This book examines the relationship between environmental justice and citizen
science, focusing on enduring issues and new challenges in a post-truth
age. Debates over science, facts, and values have always been pivotal within
environmental justice struggles. For decades, environmental justice activists
have campaigned against the misuses of science, while at the same time engaging
in community-led citizen science. However, post-truth politics
has threatened science itself. This book makes the case for the importance of
science, knowledge, and data that are produced by and for ordinary people living
with environmental risks and hazards. The international, interdisciplinary
contributions range from grassroots environmental justice struggles in American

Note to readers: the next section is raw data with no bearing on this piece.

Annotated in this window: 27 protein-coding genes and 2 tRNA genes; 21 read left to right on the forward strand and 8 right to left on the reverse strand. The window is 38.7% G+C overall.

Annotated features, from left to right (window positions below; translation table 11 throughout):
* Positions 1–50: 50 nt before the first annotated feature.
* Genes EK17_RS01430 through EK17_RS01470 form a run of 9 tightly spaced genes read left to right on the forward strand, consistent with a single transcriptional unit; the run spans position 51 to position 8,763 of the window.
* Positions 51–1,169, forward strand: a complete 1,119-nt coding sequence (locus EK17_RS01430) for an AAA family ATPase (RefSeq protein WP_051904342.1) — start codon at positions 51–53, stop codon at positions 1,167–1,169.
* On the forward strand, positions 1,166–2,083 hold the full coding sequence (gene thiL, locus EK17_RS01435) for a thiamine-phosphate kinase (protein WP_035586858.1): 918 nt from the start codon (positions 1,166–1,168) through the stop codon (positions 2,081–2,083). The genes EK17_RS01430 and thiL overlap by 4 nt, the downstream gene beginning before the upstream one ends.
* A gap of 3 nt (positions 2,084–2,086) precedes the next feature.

hog country and contaminated indigenous communities, to local environmental
controversies in Spain and China, to questions about “knowledge justice,”
citizenship, participation, and data in citizen science surrounding
toxicity. The book features inspiring studies of community-based participatory
environmental health and justice research; different ways of sensing,
witnessing, and interpreting environmental injustice; political strategies for
seeking environmental justice; and ways of expanding the concepts and forms of
engagement of citizen science around the world. While the book will be of
critical interest to specialists in social and environmental sciences, it will
also be accessible to graduate and postgraduate audiences. More broadly, the
book will appeal to members of the public interested in social justice issues,
as well as community members who are thinking about participating in citizen
science and activism. Toxic Truths includes distinguished contributing authors
in the field of environmental justice, alongside cutting-edge research from
emerging scholars and community activists.